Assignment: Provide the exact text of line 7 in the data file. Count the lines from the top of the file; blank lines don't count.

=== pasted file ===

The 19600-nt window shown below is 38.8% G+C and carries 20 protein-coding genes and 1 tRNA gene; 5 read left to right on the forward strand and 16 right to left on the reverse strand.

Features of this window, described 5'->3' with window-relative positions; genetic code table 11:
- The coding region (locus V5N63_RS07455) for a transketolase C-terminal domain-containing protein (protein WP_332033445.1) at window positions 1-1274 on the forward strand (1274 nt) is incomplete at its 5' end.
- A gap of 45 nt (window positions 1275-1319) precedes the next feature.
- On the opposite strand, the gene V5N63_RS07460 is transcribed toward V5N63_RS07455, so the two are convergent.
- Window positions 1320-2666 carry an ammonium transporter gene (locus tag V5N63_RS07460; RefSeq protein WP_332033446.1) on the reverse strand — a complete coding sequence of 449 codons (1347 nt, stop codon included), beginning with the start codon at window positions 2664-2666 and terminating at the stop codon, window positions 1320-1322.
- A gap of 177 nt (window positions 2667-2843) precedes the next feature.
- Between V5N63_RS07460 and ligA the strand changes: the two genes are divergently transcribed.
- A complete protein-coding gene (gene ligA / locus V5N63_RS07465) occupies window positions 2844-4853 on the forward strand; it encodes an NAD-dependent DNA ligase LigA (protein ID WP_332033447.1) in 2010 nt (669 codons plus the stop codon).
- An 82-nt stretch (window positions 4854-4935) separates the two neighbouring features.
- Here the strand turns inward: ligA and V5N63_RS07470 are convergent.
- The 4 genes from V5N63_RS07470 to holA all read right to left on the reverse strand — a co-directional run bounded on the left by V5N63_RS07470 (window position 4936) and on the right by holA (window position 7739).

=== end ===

- A gap of 177 nt (window positions 2667-2843) precedes the next feature.